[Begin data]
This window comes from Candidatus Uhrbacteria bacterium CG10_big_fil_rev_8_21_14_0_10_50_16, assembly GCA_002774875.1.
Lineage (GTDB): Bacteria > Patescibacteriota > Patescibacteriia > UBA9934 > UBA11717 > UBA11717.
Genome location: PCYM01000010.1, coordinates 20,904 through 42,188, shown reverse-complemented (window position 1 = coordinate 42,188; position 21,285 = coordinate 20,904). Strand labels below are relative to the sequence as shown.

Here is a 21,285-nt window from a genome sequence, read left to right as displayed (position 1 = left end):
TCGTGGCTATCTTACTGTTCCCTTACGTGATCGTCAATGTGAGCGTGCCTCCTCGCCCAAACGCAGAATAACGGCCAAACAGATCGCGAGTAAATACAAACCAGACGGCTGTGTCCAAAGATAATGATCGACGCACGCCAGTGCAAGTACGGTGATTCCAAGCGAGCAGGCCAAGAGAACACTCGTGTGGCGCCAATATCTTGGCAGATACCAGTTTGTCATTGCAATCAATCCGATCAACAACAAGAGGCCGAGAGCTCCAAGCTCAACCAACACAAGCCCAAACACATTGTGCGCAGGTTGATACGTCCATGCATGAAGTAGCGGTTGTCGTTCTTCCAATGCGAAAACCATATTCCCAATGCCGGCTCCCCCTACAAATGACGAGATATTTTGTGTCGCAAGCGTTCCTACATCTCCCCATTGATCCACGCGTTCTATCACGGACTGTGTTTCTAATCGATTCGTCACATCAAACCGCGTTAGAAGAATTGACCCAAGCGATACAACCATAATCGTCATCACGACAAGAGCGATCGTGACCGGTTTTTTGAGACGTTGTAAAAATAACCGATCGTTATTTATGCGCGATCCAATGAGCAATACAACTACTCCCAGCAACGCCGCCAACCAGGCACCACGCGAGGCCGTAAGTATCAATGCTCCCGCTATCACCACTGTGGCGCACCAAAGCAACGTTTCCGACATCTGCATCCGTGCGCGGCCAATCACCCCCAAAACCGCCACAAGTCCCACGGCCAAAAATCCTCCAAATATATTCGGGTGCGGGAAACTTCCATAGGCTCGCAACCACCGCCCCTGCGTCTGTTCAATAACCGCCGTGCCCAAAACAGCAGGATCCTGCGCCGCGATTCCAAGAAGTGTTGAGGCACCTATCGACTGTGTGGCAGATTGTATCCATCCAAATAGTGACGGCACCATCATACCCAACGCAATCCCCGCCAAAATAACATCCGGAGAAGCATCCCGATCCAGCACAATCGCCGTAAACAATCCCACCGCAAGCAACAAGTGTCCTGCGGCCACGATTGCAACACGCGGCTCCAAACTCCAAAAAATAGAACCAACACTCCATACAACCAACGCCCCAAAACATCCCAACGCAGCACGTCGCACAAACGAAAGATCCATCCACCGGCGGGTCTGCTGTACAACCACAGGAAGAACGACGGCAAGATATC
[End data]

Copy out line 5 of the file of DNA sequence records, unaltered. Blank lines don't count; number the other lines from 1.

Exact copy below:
TCGTGGCTATCTTACTGTTCCCTTACGTGATCGTCAATGTGAGCGTGCCTCCTCGCCCAAACGCAGAATAACGGCCAAACAGATCGCGAGTAAATACAAACCAGACGGCTGTGTCCAAAGATAATGATCGACGCACGCCAGTGCAAGTACGGTGATTCCAAGCGAGCAGGCCAAGAGAACACTCGTGTGGCGCCAATATCTTGGCAGATACCAGTTTGTCATTGCAATCAATCCGATCAACAACAAGAGGCCGAGAGCTCCAAGCTCAACCAACACAAGCCCAAACACATTGTGCGCAGGTTGATACGTCCATGCATGAAGTAGCGGTTGTCGTTCTTCCAATGCGAAAACCATATTCCCAATGCCGGCTCCCCCTACAAATGACGAGATATTTTGTGTCGCAAGCGTTCCTACATCTCCCCATTGATCCACGCGTTCTATCACGGACTGTGTTTCTAATCGATTCGTCACATCAAACCGCGTTAGAAGAATTGACCCAAGCGATACAACCATAATCGTCATCACGACAAGAGCGATCGTGACCGGTTTTTTGAGACGTTGTAAAAATAACCGATCGTTATTTATGCGCGATCCAATGAGCAATACAACTACTCCCAGCAACGCCGCCAACCAGGCACCACGCGAGGCCGTAAGTATCAATGCTCCCGCTATCACCACTGTGGCGCACCAAAGCAACGTTTCCGACATCTGCATCCGTGCGCGGCCAATCACCCCCAAAACCGCCACAAGTCCCACGGCCAAAAATCCTCCAAATATATTCGGGTGCGGGAAACTTCCATAGGCTCGCAACCACCGCCCCTGCGTCTGTTCAATAACCGCCGTGCCCAAAACAGCAGGATCCTGCGCCGCGATTCCAAGAAGTGTTGAGGCACCTATCGACTGTGTGGCAGATTGTATCCATCCAAATAGTGACGGCACCATCATACCCAACGCAATCCCCGCCAAAATAACATCCGGAGAAGCATCCCGATCCAGCACAATCGCCGTAAACAATCCCACCGCAAGCAACAAGTGTCCTGCGGCCACGATTGCAACACGCGGCTCCAAACTCCAAAAAATAGAACCAACACTCCATACAACCAACGCCCCAAAACATCCCAACGCAGCACGTCGCACAAACGAAAGATCCATCCACCGGCGGGTCTGCTGTACAACCACAGGAAGAACGACGGCAAGATATC